One of the Vs is the actual bow wave radiating from where the ship’s bow cuts through the water, the second one detaches further backwards from the ship. Both Vs are marked in dark green below. But to the left of the picture, in light green, I marked some of the individual “feathers”, wavelets that make up the V-shaped wake.
A reader of my blog, Rocío*, sent me this beautiful image from Arnao beach (Castrillón- Asturias-Spain), and I asked if I could use it in a #friendlywaves post. He agreed, so here we go!
First, let’s check out the original image in all its beauty, before I start scribbling on it. What features of the waves stand out to you that you find especially interesting?
For me, what I think is especially awesome here, is how the behaviour of the waves lets you draw conclusions about the sea floor underneath. Look at all the wave crests coming in nice and parallel. Far offshore, it’s difficult to even see wave crests (marked orange, for example), only when they come closer to the shore and the sea gets shallower, they start to build up, get a distinct shape. Yet in some places they become a lot steeper and start breaking a lot further offshore (red marks) than in others — why?
Because in those spots the sea is shallower, thus the interaction with the seafloor is a lot stronger. If you look at the yellow mark, for example: Offshore of it the wave crests are still very shallow and not pointy, and then all of the sudden they break. Here the water is deep until there is a very fast change and then it’s suddenly very shallow (and probably rocky, hence all the turbulence).
And then, if you come closer towards the shore, there is an area that has only a very gradual incline, where the shape of the waves hardly changes any more (blue marks).
And then there is a small inlet to a large puddle that acts as “slit” (albeit a fairly wide one) and lets waves radiate as half circles from where they enter through the slit.
I love how in such a beautiful image of such a beautiful landscape, there is so much physics that we can discover if we only choose to look! :-)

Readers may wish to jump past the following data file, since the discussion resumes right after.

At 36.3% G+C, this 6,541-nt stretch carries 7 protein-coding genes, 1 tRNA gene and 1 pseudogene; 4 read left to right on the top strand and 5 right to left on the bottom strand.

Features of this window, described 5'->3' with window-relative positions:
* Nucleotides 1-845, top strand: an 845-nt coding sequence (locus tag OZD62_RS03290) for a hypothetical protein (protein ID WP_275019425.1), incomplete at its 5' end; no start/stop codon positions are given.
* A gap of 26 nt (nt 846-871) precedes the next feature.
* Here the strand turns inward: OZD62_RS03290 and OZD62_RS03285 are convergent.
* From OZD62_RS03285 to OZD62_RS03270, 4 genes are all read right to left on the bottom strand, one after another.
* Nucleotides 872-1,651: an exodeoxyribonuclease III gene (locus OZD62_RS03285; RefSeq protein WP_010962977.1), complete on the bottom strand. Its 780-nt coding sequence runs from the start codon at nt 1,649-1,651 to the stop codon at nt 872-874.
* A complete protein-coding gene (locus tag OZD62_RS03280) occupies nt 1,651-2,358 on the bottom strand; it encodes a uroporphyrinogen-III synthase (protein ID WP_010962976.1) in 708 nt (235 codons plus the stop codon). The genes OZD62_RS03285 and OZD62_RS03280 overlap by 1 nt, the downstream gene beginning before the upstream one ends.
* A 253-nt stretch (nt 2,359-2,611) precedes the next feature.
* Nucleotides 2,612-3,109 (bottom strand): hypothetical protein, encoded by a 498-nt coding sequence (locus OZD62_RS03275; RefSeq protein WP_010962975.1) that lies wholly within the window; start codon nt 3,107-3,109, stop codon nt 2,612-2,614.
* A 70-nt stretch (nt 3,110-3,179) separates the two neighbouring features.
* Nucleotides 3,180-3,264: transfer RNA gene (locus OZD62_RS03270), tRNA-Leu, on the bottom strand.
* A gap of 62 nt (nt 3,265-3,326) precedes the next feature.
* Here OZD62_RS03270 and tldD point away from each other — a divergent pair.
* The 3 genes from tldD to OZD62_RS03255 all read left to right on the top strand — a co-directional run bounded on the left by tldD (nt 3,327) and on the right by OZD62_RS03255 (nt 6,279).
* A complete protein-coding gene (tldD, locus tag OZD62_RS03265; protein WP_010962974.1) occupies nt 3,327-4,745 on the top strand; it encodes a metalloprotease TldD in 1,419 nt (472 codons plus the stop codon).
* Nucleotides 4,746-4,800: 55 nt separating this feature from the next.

*I asked how I could credit the picture to Rocío, but he doesn’t have Twitter or a website and wrote “I only want you to explain it for people i love your blog and your information you are doing a great job”. Aaaaw, thank you!!! :-) And thanks for sending me this beautiful picture!
Christina writes on Twitter: “#wavewatching from a plane, approaching #Panama. @Meermini, do you know what causes those regular ‘wrinkles’?” and how could I resist writing a blog post about what I think might be the explanation?
Below is the picture Christina shared on Twitter.
Picture by Christina Oettmeier @sulfurium
What I think we see here are basically two wave fields: The regular “wrinkles” and then a lot of small crinkle.
The small crinkle are boring: local, wind-generated waves. They are not what Christina asked about.
But the wrinkles are swell: Waves that were formed in a storm far, far away and that have propagated here over a long distance. While propagating from the area where they were formed to the beach where Christina took these pictures, the waves got sorted by wave length. The longer a wave, the faster it propagates in deep water. So long waves from a distant storm will arrive first, and over hours or days the wave lengths of the waves arriving at the beach will get shorter and shorter. The wave lengths we see here seem to be about the height of the high rise buildings we see on the shore. The highest high rise in Panama is almost 300m high, so the wave lengths might not be that long, but at least 100+m.
Why do they look so “wrinkly” and not like proper breakers? When waves are in water that is shallow compared to their wave length (so say water depth would be less than 50m for these waves if we assume they are 100m long, which I think are both reasonable estimates), their shape changes from the normal sine-shape that they would show in deep water, to steep crests and loooong troughs. You might have observed waves with this shape for example in the very shallow waters of a beach on the wadden sea coast or any other beach with a really small slope, where waves look like sausages or pool noodles that are being shoved onto the beach (compare for example to pictures in this post).